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New study reports reduced anxiety and depression from low-dose CBD

The findings address misconceptions that CBD needs to be consumed in high doses to be effective



CBD for anxiety and depression
The use of CBD products even at a low dose, was linked to reductions in both anxiety and depression.

A new study from the US has found that the use of CBD products, even at a low dose, was linked to reductions in both anxiety and depression.

The study led by non-profit organisation Realm of Caring (RoC), examined the benefits of medicinal cannabis products for individuals with anxiety and depression.

The data published in the medical journal Frontiers in Psychiatry, showed that individuals who initiated use of artisanal CBD products or continued use of CBD products at follow-up endorsed significant reductions in both anxiety and depression, improved sleep, and less pain compared with those not using CBD.

Researchers sourced data from an online web surveyRoC’s Observational Research Registry (ORR) – conducted over a four-year period (2016-2020) focusing on participants’ self-reported anxiety and depression symptoms, and the need for an assessment on non-pharmaceutical CBD products widely available to consumers.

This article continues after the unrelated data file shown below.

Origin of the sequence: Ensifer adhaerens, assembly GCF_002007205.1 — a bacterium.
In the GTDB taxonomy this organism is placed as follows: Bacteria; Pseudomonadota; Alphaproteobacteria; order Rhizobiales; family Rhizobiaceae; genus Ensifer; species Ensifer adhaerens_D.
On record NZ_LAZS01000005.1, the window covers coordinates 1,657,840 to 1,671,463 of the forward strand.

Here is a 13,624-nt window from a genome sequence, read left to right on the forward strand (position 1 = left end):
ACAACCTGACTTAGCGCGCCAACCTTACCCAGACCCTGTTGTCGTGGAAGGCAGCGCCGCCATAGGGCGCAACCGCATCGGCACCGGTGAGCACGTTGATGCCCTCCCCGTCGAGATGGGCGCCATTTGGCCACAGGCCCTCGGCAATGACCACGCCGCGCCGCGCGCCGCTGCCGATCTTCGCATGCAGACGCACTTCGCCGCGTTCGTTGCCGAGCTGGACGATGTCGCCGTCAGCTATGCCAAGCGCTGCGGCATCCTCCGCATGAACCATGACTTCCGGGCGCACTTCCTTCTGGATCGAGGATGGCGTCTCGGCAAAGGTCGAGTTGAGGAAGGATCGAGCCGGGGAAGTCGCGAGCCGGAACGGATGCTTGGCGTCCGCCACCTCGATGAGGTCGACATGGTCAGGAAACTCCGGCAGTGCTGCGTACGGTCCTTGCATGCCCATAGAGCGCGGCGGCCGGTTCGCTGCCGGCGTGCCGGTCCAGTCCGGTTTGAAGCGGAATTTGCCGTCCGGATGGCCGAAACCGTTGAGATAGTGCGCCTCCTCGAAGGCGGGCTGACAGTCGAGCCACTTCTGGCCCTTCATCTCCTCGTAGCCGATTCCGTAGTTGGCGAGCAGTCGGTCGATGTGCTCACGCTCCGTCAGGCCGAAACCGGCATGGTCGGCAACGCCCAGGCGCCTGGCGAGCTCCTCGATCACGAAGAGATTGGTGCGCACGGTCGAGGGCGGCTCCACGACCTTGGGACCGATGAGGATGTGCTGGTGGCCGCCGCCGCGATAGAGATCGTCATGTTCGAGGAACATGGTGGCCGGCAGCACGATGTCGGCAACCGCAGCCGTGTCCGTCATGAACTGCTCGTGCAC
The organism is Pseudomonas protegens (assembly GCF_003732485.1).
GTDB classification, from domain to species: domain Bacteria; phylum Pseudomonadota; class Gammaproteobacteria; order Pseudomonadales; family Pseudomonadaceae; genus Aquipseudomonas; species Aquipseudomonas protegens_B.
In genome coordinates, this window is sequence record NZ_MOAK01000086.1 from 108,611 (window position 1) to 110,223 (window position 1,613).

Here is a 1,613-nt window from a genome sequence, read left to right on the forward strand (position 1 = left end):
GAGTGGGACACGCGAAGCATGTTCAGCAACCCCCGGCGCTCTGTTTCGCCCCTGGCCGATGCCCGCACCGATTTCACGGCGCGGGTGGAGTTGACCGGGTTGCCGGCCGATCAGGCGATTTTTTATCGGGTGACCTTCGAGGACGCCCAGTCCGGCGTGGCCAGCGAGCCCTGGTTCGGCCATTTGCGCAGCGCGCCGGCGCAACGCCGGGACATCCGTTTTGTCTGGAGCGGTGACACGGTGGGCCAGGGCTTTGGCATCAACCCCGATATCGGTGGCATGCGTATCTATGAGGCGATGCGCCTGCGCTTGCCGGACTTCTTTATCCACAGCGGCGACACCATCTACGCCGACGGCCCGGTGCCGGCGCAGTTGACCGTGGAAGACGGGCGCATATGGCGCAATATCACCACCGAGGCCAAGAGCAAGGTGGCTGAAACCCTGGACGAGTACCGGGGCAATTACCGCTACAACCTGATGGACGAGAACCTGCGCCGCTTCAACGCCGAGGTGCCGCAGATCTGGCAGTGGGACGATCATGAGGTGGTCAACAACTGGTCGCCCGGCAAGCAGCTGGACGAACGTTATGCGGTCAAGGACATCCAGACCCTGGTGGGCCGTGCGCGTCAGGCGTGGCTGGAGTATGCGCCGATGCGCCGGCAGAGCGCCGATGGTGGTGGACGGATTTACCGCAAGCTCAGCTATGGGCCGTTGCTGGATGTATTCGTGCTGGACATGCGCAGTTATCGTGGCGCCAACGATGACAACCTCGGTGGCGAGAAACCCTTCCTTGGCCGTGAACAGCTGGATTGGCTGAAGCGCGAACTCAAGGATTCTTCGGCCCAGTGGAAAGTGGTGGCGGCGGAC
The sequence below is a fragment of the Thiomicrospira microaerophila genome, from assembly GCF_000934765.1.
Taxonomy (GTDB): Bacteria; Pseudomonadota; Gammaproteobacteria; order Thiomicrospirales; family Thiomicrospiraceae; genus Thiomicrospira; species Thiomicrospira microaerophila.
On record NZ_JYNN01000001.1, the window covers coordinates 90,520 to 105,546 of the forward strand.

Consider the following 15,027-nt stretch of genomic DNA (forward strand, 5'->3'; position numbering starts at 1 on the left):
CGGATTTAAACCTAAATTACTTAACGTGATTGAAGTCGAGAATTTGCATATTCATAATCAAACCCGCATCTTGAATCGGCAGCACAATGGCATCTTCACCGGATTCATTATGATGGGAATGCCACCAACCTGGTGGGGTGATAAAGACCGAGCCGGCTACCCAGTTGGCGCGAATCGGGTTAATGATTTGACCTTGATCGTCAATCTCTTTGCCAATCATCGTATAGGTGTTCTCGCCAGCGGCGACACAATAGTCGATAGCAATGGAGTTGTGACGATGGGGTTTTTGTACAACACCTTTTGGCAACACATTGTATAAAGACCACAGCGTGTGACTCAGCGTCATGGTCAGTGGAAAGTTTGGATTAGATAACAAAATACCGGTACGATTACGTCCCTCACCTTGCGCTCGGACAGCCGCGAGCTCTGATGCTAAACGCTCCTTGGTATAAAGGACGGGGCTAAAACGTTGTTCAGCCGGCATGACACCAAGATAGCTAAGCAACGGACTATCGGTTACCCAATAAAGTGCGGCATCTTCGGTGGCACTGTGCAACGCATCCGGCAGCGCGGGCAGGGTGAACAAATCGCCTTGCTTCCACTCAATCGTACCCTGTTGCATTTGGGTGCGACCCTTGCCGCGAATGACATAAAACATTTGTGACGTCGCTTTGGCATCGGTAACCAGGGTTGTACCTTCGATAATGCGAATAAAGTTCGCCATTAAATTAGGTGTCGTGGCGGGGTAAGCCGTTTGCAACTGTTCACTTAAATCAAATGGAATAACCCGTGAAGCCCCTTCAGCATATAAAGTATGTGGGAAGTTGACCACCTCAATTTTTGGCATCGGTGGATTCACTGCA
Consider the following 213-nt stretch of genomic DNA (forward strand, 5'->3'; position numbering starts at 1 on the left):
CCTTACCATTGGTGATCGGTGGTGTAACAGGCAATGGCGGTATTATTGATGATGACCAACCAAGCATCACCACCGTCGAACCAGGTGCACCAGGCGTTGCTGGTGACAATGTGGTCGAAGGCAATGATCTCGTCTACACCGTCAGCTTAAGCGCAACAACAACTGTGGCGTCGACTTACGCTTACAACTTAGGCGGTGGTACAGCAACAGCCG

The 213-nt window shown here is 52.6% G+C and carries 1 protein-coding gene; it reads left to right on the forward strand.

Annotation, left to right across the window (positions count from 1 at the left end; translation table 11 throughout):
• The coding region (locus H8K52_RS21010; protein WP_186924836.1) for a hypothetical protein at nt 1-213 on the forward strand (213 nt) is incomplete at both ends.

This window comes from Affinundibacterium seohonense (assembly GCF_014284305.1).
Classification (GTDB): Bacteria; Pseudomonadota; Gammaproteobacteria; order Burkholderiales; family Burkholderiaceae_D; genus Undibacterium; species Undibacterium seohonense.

RoC was co-founded by Paige Figi, the mother of Charlotte Figi, whose story inspired the launch of global CBD brand Charlotte’s Web. The organisation is dedicated to cannabinoid research and improving access to cannabis-based therapies for those who could benefit.

Dr Nicolas Schlienz, research director for RoC, said the findings addressed misconceptions that CBD needs to be consumed in high doses to be effective for relieving symptoms. 

“The biggest misconception this study addresses is that CBD doses need to be between 400-600 mg before positive psychiatric effects can be achieved,” said Dr Schlienz.

“We observed positive effects in people taking an average of only about 60 mg per day, one tenth of that dose.”

 For information on joining RoC’s ongoing research

Sarah Sinclair is a respected cannabis journalist writing on subjects related to science, medicine, research, health and wellness. She is managing editor of Cannabis Health, the UK’s leading title covering medical cannabis and CBD, and sister titles, Cannabis Wealth and Psychedelic Health. Sarah has an NCTJ journalism qualification and an MA in Journalism from the University of Sunderland. Sarah has over six years experience working on newspapers, magazines and digital-first titles, the last two of which have been in the cannabis sector. She has also completed training through the Medical Cannabis Clinicians Society securing a certificate in Medical Cannabis Explained. She is a member of PLEA’s (Patient-Led Engagement for Access) advisory board, has hosted several webinars on cannabis and women's health and has moderated at industry events such as Cannabis Europa. Sarah Sinclair is the editor of Cannabis Health. Got a story? Email / Follow us on Twitter: @CannabisHNews / Instagram: @cannabishealthmag


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